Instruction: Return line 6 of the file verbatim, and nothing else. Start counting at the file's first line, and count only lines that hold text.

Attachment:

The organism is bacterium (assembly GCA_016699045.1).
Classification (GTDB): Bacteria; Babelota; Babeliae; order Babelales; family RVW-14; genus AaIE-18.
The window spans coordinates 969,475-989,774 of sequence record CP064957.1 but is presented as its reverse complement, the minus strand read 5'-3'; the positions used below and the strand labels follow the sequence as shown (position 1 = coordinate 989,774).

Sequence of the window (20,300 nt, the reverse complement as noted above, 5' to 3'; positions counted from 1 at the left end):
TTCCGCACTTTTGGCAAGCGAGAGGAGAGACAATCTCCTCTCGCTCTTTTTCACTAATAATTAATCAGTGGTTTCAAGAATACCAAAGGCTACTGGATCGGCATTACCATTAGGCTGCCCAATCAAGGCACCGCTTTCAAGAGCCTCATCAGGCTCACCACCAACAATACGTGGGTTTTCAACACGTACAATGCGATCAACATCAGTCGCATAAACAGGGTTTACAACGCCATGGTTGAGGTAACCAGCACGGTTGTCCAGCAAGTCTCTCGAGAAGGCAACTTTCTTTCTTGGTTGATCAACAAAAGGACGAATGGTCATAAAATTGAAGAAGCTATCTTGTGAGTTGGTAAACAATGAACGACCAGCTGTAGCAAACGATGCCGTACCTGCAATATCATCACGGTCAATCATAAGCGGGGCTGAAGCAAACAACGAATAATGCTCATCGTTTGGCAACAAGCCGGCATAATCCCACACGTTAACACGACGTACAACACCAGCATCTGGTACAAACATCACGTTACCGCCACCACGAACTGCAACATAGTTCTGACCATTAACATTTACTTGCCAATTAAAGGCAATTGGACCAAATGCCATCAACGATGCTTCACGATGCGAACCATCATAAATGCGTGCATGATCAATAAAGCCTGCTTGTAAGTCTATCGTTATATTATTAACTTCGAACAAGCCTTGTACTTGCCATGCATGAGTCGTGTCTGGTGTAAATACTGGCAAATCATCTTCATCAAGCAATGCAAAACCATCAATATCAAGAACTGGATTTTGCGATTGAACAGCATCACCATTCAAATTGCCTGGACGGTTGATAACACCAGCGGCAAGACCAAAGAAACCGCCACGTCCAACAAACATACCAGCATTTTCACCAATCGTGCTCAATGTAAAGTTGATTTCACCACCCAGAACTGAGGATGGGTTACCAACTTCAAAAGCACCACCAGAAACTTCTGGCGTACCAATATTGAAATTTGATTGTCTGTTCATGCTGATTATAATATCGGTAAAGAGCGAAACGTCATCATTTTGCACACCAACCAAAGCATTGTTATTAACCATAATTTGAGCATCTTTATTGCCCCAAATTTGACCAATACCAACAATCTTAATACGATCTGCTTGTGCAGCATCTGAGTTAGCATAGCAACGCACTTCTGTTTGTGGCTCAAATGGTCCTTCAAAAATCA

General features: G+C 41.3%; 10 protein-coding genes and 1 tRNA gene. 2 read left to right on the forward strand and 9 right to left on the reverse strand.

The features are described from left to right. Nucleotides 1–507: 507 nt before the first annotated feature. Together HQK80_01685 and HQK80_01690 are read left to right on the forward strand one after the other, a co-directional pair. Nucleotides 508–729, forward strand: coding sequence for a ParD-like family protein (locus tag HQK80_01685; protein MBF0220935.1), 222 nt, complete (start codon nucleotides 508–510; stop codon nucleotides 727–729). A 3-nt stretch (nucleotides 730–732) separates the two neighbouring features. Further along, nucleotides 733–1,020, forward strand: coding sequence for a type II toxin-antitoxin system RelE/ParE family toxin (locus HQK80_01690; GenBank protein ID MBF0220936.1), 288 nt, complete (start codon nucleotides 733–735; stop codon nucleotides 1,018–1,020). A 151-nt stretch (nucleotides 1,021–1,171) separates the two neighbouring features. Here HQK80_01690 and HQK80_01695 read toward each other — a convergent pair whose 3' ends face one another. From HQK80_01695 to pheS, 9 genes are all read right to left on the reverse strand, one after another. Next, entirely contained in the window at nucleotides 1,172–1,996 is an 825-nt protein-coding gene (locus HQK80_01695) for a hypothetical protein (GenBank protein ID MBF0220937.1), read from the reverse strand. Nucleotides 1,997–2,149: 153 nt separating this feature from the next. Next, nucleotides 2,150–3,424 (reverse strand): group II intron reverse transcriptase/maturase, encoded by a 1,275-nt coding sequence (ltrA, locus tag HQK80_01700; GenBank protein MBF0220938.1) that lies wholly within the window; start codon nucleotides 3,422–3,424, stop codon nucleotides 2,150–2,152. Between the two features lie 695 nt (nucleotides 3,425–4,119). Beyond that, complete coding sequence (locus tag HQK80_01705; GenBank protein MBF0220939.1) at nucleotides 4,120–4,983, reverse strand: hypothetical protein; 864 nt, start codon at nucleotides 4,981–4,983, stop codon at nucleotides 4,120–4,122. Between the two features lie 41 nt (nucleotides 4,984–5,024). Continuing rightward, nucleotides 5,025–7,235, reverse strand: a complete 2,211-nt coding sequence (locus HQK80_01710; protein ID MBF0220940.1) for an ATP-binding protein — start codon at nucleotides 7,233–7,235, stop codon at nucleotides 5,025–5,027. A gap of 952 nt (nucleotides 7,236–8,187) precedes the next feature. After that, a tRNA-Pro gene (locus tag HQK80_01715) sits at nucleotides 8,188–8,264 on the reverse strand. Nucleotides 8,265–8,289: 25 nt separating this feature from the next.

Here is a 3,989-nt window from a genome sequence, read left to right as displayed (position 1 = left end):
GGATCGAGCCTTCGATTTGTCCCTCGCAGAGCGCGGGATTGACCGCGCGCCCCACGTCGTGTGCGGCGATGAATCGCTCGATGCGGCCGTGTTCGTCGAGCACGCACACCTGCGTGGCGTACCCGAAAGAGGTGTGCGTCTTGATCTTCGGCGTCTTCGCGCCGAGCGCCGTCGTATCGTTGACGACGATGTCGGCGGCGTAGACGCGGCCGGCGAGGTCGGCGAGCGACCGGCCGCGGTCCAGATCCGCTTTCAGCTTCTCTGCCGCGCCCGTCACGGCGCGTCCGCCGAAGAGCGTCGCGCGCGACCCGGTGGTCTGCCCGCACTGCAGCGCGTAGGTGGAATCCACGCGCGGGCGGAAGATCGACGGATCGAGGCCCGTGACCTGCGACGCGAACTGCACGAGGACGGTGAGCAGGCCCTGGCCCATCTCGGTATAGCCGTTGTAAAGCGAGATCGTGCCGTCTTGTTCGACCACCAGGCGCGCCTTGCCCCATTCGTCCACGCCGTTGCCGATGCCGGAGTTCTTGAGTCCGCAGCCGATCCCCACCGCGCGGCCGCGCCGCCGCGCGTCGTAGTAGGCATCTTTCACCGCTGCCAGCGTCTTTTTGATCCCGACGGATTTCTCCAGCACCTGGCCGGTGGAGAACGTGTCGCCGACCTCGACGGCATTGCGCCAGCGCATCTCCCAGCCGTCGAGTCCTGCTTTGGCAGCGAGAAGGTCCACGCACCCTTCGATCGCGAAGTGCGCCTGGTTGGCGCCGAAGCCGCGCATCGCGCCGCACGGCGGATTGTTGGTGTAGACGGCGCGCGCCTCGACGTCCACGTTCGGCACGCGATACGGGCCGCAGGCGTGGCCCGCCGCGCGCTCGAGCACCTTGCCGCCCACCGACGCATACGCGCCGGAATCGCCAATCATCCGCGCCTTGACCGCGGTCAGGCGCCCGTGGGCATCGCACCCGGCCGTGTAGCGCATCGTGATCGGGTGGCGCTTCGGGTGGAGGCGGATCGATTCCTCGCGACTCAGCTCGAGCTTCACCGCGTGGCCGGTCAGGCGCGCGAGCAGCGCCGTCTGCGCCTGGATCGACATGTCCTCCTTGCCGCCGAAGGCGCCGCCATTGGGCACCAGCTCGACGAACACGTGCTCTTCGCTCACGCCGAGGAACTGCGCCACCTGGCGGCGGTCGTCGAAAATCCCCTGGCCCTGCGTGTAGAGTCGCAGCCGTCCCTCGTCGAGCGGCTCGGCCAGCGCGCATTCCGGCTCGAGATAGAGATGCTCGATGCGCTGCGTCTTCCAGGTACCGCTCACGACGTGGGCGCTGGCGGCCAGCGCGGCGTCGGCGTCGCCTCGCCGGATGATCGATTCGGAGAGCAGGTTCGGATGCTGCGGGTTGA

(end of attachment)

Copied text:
General features: G+C 41.3%; 10 protein-coding genes and 1 tRNA gene. 2 read left to right on the forward strand and 9 right to left on the reverse strand.